Wally Knott on saw and his partner Red Meyers at Meades Creek Oct. 1945 by W.H.Gold PhotoMOFM Logo
 
 
 
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Howard Donahue

Howard DonahueI was born in Alberta, and my family lived there until 1945 when my father decided we should leave Alberta, as things on the farm weren’t going well.  He had heard that there were jobs on the Coast, so he moved out and got a job at the Youbou Sawmill driving sawdust trucks.  At that time Industrial Timber Mills (ITM) was the owner of the camps and the Youbou Sawmill.  By 1946, when I was six years old, my father moved our family from Alberta to be with him at Camp 3.  At that time my father was driving the speeder and running the Cat.

Living in Camp 3 as a kid was good!  We knew everybody, and everybody knew us.  There was a clear little lake that was fed by springs that in the summer we could swim in, and in the winter we skated on.  The mountains were our playground.  When I was younger I used to fish on Tuck Lake.  My friends and I used to go out on the fallen cedars, as they floated, and fish off of the end, and we could watch the men logging just down the lake.

When you grow up in a logging camp, you know it is a dangerous place.  I remember a few fatalities, but the first that affected me was when I was about ten years old, and living at Camp 3.  My family knew the Thomson family quite well– they lived at Camp 3 where their youngest son worked, and their oldest son Bill worked in Youbou.  When Jackie was about eighteen or nineteen, he got killed on the job.  The Thomson’s didn’t stay in Camp 3 much longer after the accident.  There was also another fatality that greatly affected me:  It was when one of the riggers got killed Donahue getting into his grapple yarderon the job, and I had to help carry him out.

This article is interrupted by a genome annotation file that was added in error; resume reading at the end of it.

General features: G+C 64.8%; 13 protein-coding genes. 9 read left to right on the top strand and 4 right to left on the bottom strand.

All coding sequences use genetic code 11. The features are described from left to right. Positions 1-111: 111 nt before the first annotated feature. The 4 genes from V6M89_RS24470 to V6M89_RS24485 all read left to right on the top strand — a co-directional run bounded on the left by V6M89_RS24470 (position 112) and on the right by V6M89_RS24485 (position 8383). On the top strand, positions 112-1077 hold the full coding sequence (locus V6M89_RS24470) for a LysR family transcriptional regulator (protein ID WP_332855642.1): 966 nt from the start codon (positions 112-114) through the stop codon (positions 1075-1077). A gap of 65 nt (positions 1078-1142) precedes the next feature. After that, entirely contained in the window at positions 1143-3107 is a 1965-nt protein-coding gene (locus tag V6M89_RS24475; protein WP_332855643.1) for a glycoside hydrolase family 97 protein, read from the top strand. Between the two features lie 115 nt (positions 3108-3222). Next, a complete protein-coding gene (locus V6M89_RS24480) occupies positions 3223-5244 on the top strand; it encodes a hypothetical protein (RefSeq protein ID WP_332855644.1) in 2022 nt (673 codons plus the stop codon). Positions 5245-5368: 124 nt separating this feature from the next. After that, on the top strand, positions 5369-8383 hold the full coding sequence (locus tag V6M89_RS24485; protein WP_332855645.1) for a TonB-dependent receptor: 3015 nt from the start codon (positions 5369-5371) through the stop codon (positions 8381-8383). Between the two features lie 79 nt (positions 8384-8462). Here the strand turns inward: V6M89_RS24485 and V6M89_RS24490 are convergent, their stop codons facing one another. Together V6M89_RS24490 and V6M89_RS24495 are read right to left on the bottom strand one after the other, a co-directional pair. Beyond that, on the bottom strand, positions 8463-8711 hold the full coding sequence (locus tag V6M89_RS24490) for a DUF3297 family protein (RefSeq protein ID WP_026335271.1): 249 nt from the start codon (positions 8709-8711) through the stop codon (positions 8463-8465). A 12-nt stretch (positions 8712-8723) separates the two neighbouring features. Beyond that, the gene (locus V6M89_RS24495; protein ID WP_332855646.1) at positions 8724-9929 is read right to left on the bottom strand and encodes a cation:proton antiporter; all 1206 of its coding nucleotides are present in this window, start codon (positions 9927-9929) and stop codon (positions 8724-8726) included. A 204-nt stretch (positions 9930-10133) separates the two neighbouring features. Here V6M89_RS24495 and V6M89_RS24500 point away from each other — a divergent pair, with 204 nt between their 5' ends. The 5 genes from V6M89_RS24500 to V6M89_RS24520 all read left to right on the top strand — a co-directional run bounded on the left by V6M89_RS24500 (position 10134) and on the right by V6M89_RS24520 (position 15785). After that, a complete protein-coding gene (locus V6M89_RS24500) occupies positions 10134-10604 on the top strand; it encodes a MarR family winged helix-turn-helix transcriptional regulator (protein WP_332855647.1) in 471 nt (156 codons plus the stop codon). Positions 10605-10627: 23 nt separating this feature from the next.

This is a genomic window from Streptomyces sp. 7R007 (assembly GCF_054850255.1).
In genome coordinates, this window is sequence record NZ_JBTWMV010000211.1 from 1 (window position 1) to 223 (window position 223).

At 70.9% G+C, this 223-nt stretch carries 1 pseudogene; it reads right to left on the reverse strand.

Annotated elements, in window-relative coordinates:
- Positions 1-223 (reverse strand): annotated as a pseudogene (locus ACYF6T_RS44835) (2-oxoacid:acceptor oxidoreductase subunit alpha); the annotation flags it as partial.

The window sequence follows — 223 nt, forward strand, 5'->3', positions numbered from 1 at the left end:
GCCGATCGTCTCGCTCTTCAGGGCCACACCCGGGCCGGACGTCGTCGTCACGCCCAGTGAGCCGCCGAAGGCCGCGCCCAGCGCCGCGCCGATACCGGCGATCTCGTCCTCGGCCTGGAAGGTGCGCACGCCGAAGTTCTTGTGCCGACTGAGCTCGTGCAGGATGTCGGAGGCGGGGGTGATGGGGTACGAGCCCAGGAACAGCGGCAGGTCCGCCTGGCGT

At the age of fifteen, I started working weekends in the Youbou Sawmill doing clean-up.  By grade eleven, I quit school and the next day I went out into the workforce.  I started working on the bull gang in Camp 3, which lasted for about a week, followed by working on the re-load with Neil Morrison.  After about four or five months doing that, I started setting chokers, which was the introductory job.  Back then you had to buy your own gloves for work, and they cost about $2.00, and I only got paid $12.56 a day for an eight hour shift, so I made sure that I looked after my gloves!

In the summer of 1956, the old growth around Camp 3 was getting sparse, so I quit forestry and joined the army.  In 1957 I came back from the army, but the forest industry was slow, especially since Camp 3 was now shut down.  By May 11, 1958 I got a job in Camp 6 (Caycuse) setting chokers.  Camp 6 was larger than Camp 3 – it had about ninety families and about two-hundred single workers.  I eventually worked on the skidder with Len Heal – as long as I lasted a month on the skidder, I was ‘worthy’ and deemed a good worker.  Hank Nowicki was the skidder foreman at the time, and he kept us in line – he always let us know he was the boss!  I stood up for Hank at his Catholic wedding, but even after that, he still let me know that he was the boss.  After that I worked on the slackline setting chokers, and then worked on the back-end rigging crew.  By 1958 to 1959, I was working on a cold decker up in Block 109.  I slowly progressed up the line to chokerman, second loader, and chaser.  When I started on the skidder there were no grapples – we used tongs, and the skidder had a heel boom.  I also had the opportunity to run the high lead tower.